“You see how she twisted your mind?” He reached under the seat and held up an iron circlet. “Now that you recognize that, I can restore you to your old self.”
He held the band over her head. She strained as far as she could, tilting herself away.
“Is that what you did when Malyenne bewitched you? It didn’t stop her from enslaving you, and it won’t stop me from freeing you.”
Lirya felt the iron headband settle into place. The man smiled and said, “Hello, Lirya. My name is Makorin.”
Suddenly, the world seemed to spin. She remembered everything that had happened over the past two weeks as if it were a fever dream. The news that Rylaris had pardoned her seemed like an absurd jest; surely the crime of stealing her tiara and placing a magical trap couldn’t really have been forgiven so easily. Night after night entwined in another woman’s embrace flashed through her mind like some perverse fantasy. Why was she imagining herself kissing and fondling and pleasing a woman, when she had always lusted after men?
She shook her head. It was all terribly confusing. Where did she belong? Which of those two lives she remembered was really hers?
Lirya took a deep slow breath, and another, and another.
She opened her eyes. The world made sense now. Her path was clear.
“I... understand.” she finally muttered. She blinked, and blinked again. “Thank you.”
“You’re welcome,” Makorin replied.
Lirya looked him up and down. “You didn’t go to all this trouble out of the goodness of your heart, though. You want something, right?”
“I think that, now, we both want the same thing—revenge on that witch.” He reached into his pocket and held up a small vial. “You just need to see her one last time, and act as if nothing unusual has happened. It should be easy enough for you to slip this into her wine and catch her unawares.”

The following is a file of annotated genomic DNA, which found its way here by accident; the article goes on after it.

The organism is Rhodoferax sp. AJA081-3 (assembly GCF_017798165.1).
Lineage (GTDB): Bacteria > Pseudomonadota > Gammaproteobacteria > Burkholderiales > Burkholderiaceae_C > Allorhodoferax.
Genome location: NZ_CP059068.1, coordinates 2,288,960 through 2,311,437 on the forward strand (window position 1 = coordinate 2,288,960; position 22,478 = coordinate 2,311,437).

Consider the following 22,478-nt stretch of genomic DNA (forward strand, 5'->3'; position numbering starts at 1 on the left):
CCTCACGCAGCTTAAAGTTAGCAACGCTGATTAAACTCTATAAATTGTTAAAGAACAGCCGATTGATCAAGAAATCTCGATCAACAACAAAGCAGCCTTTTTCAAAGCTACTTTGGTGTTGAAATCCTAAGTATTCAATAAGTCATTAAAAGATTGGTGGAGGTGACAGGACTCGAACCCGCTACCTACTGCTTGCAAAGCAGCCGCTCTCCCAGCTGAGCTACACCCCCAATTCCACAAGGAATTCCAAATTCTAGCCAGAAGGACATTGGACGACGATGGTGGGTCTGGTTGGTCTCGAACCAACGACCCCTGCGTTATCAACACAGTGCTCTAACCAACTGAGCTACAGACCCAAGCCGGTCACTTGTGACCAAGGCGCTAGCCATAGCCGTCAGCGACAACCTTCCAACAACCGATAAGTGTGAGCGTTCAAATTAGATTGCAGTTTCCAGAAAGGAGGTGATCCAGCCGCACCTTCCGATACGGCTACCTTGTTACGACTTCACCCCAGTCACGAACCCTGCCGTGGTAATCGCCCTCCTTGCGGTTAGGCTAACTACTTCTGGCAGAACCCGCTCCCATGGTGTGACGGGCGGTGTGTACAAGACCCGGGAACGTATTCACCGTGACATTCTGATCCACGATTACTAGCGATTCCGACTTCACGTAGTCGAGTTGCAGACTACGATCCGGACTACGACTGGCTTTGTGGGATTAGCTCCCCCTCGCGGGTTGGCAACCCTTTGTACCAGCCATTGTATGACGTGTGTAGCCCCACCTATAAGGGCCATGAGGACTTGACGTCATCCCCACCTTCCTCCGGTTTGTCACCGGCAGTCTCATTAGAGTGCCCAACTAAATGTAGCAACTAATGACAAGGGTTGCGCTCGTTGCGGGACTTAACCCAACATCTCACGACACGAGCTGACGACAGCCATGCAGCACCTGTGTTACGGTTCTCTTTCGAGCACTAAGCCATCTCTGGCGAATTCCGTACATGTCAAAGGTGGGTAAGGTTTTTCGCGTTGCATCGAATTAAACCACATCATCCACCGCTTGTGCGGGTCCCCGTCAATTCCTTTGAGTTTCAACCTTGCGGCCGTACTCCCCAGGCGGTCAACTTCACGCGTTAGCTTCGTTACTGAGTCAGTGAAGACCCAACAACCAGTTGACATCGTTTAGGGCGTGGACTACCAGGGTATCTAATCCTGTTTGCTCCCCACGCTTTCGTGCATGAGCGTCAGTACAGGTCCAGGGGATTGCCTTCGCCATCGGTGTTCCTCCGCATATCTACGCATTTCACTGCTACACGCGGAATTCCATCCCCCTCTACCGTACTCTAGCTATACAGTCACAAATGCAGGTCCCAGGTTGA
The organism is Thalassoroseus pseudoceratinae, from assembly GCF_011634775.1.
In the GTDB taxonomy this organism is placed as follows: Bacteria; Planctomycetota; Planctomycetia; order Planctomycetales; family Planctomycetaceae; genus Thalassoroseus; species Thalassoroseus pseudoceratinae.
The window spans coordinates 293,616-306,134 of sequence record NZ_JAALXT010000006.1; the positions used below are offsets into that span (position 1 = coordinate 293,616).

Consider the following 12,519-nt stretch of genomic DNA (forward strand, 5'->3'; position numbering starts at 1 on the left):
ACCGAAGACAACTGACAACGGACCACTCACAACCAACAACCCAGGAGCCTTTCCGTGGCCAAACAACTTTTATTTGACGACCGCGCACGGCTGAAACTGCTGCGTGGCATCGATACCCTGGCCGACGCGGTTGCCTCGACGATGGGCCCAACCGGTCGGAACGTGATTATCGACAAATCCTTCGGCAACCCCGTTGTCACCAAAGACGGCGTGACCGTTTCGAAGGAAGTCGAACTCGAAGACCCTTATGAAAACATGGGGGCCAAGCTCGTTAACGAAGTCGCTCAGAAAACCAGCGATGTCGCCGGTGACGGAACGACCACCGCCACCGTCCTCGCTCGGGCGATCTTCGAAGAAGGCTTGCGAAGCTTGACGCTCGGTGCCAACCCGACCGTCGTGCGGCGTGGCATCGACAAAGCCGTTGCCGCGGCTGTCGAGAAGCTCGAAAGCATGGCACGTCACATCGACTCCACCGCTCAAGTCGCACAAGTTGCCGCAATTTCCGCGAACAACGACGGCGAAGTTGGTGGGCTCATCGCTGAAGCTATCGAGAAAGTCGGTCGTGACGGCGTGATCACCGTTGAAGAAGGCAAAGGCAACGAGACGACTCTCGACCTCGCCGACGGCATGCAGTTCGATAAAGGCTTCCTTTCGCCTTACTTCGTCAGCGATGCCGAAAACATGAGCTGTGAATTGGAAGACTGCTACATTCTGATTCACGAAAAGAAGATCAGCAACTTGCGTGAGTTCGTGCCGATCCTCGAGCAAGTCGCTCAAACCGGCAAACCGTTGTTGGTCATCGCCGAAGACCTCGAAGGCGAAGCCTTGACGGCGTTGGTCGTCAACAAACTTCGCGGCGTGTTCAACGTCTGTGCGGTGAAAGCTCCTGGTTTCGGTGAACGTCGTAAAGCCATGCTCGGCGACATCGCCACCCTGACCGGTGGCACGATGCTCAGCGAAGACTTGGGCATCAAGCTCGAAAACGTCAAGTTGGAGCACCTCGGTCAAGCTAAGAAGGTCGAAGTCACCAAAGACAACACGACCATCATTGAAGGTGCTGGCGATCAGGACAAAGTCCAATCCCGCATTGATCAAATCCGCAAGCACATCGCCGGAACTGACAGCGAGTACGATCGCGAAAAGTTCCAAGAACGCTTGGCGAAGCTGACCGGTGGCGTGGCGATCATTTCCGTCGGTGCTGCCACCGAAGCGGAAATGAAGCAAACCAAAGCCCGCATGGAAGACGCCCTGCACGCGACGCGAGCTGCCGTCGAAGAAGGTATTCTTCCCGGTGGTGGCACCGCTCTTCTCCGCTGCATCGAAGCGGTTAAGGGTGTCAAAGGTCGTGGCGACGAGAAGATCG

“I see.” Lirya grinned widely, almost a feral snarl. “That bitch will pay for what she did to me.”
She paused. “But, right now, there’s something else I want. Something she would have taken away from me forever.”
Makorin looked puzzled. Lirya licked her lips. As her tongue made a second circuit, the man’s eyes widened in sudden realization. He leered, and leaned forward to kiss her hungrily.
At last, he pulled away. Lirya caught her breath. “Ohhh, yes,” she sighed. Then, she flexed her right arm. “Just get me out of these ropes. Please. It... it reminds me of what she did to me. I don’t want to think about that.”
With a few tugs on the knot, he freed her right arm. She bent her elbow a few times, then started fumbling at the fastenings of her bodice.
He glanced at her and leered. “I’ll be glad to help you with that!” he chuckled, and then unknotted the cord holding her left wrist.
She flexed her left arm, and fumbled some more at her garment. “Now my legs.” She strained, pulling her knees apart as far as her bonds would allow. “I need a man between my legs to help me forget those... things... she made me do.”
Makorin knelt down, awkwardly wedging himself into the space between the seats and tugging at the ropes around Lirya’s legs. Finally, Lirya felt them loosen and fall away.
“There... all finished.” Makorin said, as he began scrambling to get up.
Lirya joined both hands and slammed them into the back of his head, pounding it into the front edge of the seat. He groaned once, and slumped.
“Yes, you are,” she told the unconscious figure.